Prospect Hospice staffing levels 'put patients at risk'
Low staffing levels and training issues at a hospice in Wiltshire put patients at risk of not receiving safe care, a report has said.
The Care Quality Commission (CQC) held an unannounced inspection of Prospect Hospice in Swindon amid concerns about staff numbers and complaints.
No rating was given but the hospice was issued with a warning notice for breaching social care regulations.
The hospice was rated good overall at its last inspection in 2016.
The CQC said when inspectors visited in February, the inpatient unit had a "high number of vacancies" and on nine occasions in January and February it was "insufficiently staffed" and that staff felt "demotivated and humiliated".
Speaking on BBC Wiltshire, Prospect chief executive Angela Jordan accepted the need for changes to be made: "I'm very disappointed... We'd taken steps and measures to close gaps around training and met with the staff to really get to the bottom of why they felt that way.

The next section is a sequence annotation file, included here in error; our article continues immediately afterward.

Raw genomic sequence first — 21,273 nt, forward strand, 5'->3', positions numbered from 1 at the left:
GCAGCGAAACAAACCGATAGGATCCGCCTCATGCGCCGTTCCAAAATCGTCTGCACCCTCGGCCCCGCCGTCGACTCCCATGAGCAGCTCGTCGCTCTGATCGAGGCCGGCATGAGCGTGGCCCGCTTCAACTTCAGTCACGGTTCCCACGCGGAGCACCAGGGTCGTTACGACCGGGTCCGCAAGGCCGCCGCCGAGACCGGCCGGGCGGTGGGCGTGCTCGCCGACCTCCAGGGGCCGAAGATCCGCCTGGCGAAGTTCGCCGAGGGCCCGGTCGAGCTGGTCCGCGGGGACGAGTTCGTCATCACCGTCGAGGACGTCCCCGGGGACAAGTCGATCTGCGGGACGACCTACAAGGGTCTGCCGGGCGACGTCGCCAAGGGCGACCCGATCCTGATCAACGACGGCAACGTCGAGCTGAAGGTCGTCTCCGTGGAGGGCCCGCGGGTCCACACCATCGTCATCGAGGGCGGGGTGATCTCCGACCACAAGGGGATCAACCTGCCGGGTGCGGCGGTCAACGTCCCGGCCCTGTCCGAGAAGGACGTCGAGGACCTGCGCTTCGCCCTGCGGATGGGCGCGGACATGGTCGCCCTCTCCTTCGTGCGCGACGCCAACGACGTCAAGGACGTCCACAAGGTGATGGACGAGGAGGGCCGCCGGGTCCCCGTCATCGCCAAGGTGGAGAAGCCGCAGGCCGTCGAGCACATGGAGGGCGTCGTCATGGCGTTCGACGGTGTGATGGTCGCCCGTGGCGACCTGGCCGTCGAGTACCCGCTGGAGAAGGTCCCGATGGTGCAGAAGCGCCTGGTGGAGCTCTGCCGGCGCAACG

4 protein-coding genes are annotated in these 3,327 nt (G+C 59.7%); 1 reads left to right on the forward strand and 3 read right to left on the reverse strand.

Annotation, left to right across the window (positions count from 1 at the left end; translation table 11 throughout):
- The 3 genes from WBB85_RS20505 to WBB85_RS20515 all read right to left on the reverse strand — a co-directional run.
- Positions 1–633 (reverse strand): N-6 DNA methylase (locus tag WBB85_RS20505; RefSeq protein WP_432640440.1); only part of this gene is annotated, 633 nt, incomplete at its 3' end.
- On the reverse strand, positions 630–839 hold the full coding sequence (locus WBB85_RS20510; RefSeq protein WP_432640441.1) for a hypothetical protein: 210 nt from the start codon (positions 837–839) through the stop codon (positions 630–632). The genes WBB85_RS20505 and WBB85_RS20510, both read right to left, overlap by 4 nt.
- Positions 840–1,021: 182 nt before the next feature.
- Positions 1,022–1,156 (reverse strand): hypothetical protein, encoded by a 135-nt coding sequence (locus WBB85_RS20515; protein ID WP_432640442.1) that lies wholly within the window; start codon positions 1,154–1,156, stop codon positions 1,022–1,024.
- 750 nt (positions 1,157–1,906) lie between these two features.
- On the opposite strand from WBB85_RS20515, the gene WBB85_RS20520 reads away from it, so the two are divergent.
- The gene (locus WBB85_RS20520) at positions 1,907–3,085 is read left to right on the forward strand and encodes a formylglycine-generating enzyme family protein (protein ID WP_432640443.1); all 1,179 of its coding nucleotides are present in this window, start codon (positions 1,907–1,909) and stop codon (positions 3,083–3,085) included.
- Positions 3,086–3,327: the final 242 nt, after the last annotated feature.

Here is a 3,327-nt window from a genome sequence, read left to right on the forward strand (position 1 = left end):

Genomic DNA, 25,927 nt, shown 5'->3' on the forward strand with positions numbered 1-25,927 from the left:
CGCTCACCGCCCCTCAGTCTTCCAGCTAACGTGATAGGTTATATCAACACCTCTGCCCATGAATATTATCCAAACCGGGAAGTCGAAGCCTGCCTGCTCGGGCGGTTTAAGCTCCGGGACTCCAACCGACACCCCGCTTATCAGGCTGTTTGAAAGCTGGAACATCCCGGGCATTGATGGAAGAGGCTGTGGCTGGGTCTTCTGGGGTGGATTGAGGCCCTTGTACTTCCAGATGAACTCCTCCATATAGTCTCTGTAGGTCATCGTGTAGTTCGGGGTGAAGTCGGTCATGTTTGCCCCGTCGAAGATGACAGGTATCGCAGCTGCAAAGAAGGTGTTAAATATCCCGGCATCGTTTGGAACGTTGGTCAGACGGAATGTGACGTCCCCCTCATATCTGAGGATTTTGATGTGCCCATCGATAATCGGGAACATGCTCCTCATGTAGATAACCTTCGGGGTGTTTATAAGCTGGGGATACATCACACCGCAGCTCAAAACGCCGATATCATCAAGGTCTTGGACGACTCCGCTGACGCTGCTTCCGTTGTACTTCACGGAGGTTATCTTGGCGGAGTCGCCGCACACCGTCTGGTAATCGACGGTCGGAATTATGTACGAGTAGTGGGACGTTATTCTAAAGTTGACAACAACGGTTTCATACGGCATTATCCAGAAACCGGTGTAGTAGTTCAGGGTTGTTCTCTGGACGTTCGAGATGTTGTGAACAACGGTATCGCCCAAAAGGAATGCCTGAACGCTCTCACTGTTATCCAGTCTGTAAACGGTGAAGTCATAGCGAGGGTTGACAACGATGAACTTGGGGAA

"I am deeply sorry that any of our existing patients or families would feel that we've let them down."
Before the report, the mother of a cancer patient said her daughter was left "screaming in agony" while waiting for pain relief because of a lack of nurses.
Catherine Palmer said Mary, 21, was left alone for long periods, leading her to wet the bed "which was very upsetting for her".
She said: "The nurses were very caring and very helpful, there just weren't enough of them." Mary died in hospital on 1 February.
Ms Jordan disputed Ms Palmer's account and said: "Our staffing levels at no point dropped to a point where that would be the case."
But she said she "deeply regretted any anxiety caused" and she was "genuinely sorry" Mary's family was unhappy with her standard of care.
Ms Jordan said staffing levels were "well above the norm" when she was admitted.
"We put the needs of patients at the forefront of every decision that we make," she added.
The CQC report said there were 53 medicine errors between August and February and not all nurses were trained in end-of-life care, which increased the risk of "unsafe treatment".
There was also no evidence 10 nurses carrying out catheter insertions and other procedures had completed required refresher courses.
The hospice cares for more than 6,000 patients, family members and friends a year.